AMK Office 2

Seabridge Gold has completed its 2017 drilling on the Iron Cap deposit which has the highest grades of the KSM and could be as big as the Mitchell deposit (the world’s largest undeveloped gold deposit by reserves) with higher grades.

The Iron Cap could be a game changer for Seabridge in its quest to put the KSM into production. Rudy Fronk, president and CEO of Seabridge Gold, stated the following concerning the completion of program: 

“The success of this year's drilling indicates that Iron Cap is approaching parity in size with these other deposits (KSM) but with zones of considerably higher metal values. We now see the early development of Iron Cap as a high priority for further study due to its grade, location and size. Revising the project's mine plan to reflect this thinking would likely have a positive impact on KSM's projected economics."

Seabridge’s “unqualified success” on Iron Cap confirms, yet again, the geological / geophysical markers found over and over within the large hydrothermal system shared by the KSM, Brucejack, VOK, and Treaty Creek deposits. American Creek Reources has a 20% carried interest in Treaty Creek.  The Kyba / Nelson report (which covered the KSM and Treaty Creek) stated that the three critical factors for "B.C.'s next big deposit" are:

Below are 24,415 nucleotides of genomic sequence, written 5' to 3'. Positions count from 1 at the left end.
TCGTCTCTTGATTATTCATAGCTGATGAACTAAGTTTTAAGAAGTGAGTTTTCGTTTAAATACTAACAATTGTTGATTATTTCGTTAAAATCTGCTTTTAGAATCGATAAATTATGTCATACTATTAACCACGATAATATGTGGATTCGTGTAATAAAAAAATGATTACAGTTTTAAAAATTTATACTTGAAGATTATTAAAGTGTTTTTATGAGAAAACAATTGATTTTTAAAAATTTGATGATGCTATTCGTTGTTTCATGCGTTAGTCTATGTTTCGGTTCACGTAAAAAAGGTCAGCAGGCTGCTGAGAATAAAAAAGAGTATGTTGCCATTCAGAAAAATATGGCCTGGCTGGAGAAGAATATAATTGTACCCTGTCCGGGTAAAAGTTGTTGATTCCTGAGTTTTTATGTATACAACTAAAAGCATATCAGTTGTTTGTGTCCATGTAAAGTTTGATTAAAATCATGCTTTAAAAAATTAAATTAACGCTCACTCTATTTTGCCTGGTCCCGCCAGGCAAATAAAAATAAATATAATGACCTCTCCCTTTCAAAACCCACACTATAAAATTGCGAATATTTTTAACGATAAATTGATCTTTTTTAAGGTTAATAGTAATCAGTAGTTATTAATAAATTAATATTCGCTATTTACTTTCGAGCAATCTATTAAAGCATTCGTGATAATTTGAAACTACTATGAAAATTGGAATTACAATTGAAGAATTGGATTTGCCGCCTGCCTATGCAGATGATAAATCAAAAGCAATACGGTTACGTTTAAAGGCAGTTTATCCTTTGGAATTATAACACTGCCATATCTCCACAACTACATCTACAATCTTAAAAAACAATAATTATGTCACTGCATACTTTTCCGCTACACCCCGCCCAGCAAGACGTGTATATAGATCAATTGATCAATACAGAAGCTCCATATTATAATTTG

• being in close proximity to the Stuhini-Hazelton group stratigraphic contact
  • having clastic sequencing - basal conglomerates and turbidites
  • being close to a major fault.

This is the case for the numerous KSM deposits and deposits on the ajoining Treaty Creek property.  In addition to this geological prediction, a geophysical survey called a Magnetotelluric Survey has been succesful in discovering and developing many KSM / Snowfiled / Brucejack / VOK deposits.  It is now being used on Treaty Creek with great success.

Like many other KSM discoveries, the Iron Cap / Lower Iron Cap zones:

  • Were discovered and/or developed through geophysics (Magnetotelluric Survey)
  • Are directly associated with the Sulphurets Thrust Fault
  • Contain clastic sequencing - basal conglomerates and turbidites